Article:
Past Reviews

Regional Reviews: Washington, D.C.

Broadway Center Stage:
How to Succeed in Business Without Really Trying

Kennedy Center
Review by Susan Berlin | Season Schedule

Also see Susan's review of Botticelli in the Fire


Betsy Wolfe, Joaquina Kalukango, and Skylar Astin
Photo by Teresa Wood
Some people in 1962 may have been puzzled when How to Succeed in Business Without Really Trying, a splashy musical satire of big business, won the Pulitzer Prize for drama, but the recent Broadway Center Stage production of the classic musical in the Eisenhower Theater at Washington's Kennedy Center shows that it remains relevant more than 50 years after its premiere.

The creation of composer-lyricist Frank Loesser and bookwriter Abe Burrows (along with co-authors Jack Weinstock and Willie Gilbert, who did not share the Pulitzer Prize) originated in the era of "Mad Men," with powerful and imperious businessmen (emphasis on men) squashing their underlings and hitting on their secretaries. Still, the points it raises about corporate culture—the conflation of conformity with job security, the jockeying for position, even an early take on anti-harassment training—are just as sharp today. (Maybe even more so, as the finale suggests that a poseur who has risen to the top of a corporation might try politics next.)

The Broadway Center Stage series presents semi-staged versions of musicals in very brief runs, allowing talent from Broadway and Hollywood to participate. The cast is off book and does a knockout job down the line, under the strong direction of Marc Bruni and Denis Jones' choreography (most memorably, the contortions and headstands of "Coffee Break").

Skyler Astin, a bouncy young man best known for the Pitch Perfect movies, is adorable as J. Pierrepont Finch, the ambitious window washer whose climb to the top relies on shading the truth, sucking up to the right people, and casting blame where it's convenient. He does it all with a goofy, innocent charm that suggests Robert Morse, who originated the role in 1961 and stars in the 1967 movie version, and a sweet singing voice.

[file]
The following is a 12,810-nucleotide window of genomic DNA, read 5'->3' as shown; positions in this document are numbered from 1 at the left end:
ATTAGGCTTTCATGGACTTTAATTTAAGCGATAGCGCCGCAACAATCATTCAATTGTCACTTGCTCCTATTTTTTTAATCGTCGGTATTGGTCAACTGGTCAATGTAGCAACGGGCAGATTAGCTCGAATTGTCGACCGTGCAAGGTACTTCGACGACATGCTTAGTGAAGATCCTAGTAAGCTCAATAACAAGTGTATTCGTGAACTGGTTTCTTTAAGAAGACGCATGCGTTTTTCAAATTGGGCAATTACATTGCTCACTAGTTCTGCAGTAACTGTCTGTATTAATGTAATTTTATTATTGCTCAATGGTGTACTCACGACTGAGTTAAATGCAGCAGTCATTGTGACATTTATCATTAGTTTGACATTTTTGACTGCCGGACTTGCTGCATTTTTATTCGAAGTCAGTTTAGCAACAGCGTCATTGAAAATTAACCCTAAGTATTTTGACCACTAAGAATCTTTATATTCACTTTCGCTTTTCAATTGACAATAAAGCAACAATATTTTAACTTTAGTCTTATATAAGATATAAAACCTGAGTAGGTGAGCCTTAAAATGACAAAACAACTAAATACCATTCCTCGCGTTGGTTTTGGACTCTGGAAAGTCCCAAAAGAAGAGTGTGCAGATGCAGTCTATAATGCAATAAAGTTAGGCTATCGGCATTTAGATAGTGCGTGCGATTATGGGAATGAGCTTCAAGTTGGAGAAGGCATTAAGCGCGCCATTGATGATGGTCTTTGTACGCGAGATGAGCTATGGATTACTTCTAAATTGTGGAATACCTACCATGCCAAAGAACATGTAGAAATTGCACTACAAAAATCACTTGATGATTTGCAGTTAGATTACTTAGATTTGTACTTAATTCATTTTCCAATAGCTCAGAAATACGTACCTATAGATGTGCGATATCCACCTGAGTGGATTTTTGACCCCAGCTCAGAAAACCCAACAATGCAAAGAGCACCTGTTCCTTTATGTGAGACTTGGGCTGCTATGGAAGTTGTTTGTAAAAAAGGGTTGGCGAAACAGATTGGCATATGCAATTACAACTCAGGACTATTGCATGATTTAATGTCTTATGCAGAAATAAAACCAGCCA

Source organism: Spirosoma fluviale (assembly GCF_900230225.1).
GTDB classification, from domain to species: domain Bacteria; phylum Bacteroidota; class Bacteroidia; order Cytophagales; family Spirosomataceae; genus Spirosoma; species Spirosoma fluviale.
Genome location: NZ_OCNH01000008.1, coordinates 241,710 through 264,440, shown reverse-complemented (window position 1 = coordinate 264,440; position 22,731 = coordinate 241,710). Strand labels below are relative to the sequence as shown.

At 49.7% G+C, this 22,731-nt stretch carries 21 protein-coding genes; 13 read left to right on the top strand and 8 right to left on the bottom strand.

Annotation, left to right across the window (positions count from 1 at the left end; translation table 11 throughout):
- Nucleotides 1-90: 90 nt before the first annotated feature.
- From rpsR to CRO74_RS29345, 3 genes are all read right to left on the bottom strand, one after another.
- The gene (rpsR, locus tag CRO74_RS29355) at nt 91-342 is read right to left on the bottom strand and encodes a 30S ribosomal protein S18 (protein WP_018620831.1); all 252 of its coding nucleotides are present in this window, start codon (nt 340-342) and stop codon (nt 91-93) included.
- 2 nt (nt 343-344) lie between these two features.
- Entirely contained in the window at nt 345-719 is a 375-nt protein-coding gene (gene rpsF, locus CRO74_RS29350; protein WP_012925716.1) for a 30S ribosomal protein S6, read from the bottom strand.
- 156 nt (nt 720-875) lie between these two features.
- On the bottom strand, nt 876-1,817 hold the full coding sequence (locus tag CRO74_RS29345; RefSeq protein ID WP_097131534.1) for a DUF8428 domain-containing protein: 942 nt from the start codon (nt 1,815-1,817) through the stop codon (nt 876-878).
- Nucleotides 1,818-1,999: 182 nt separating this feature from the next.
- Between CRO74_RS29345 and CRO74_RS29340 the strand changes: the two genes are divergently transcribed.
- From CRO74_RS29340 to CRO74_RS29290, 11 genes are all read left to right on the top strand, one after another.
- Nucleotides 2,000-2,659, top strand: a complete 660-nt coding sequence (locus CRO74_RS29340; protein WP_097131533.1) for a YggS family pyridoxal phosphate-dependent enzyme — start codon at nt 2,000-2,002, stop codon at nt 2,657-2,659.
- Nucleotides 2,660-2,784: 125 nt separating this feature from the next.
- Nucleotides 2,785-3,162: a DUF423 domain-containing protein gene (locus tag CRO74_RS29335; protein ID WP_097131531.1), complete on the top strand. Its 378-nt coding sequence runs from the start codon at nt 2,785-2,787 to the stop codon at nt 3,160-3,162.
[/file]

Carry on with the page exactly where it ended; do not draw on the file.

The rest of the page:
The character of Rosemary Pilkington, the secretary who sees an attachment to Finch as her way out of the steno pool, was always a master manipulator—see how she maneuvers Finch into asking her to lunch. Betsy Wolfe just makes the character more contemporary; her coyness is transparent, her determination obvious.

John Michael Higgins, familiar from his "mockumentary" film work with Christopher Guest, is a delightfully stuffy J.B. Biggley, the CEO of World Wide Wickets. (What's a wicket? Who cares?) Pompous when challenged, forgiving toward those he sees as giving him proper respect, doting on his "friend" Hedy LaRue (Becki Newton, va-va-voom and obviously smarter than she lets on), doing a zany cheerleader routine with Astin, he is great fun to watch.

In smaller roles, Joaquina Kalukango is underused as Rosemary's friend Smitty; John Bolton squeezes every bit of humor out of Bert Bratt, the rubber-legged head of personnel; and the incomparable Michael Urie (last seen in Washington playing Hamlet for the Shakespeare Theatre Company) nails the petulance and withering wit of Bud Frump, Finch's rival and a poster boy for nepotism. And then there's Washington favorite Nova Y. Payton as BiggleyÂ’s secretary, a small role that blasts off when she joins the men in the rousing, stage-filling "Brotherhood of Man" production number.

Kennedy Center
Broadway Center Stage: How to Succeed in Business Without Really Trying
June 6th - 10th, 2018
Book by Abe Burrows, Jack Weinstock, and Willie Gilbert
Music and lyrics by Frank Loesser
Based on the book by Shepherd Mead
J. Pierrepont Finch: Skylar Astin
Milt Gatch/Tonybee: Tally Sessions
Joe Jenkins: Dwayne Clark
Tackaberry: Sean Bell
Twimble/Wally Womper: Michael McGrath
J.B. Biggley: John Michael Higgins
Rosemary Pilkington: Betsy Wolfe
Bert Bratt: John Bolton
Smitty: Joaquina Kalukango
Bud Frump: Michael Urie
Miss Jones: Nova Y. Payton
Hedy LaRue: Becki Newton
Miss Krumholtz: Katerina Papacostas
Johnson/Ovington/TV Announcer: Vishal Vaidya
Matthews: Harris Milgrim
Peterson: Colin Cunliffe
Davis: Casey Garvin
Scrubwomen: Kaitlyn Davidson, Shina Ann Morris
Ensemble: Darius Barnes, Eloise Kropp, Kristin Piro, Diana Vaden
Director: Marc Bruni
Choreographer: Denis Jones
Music Director: Todd Ellison
Eisenhower Theater, John F. Kennedy Center for the Performing Arts
2700 F St. NW, Washington, DC
Ticket Information: (800) 444-1324 or (202) 467-4600 or www.kennedy-center.org


Privacy Policy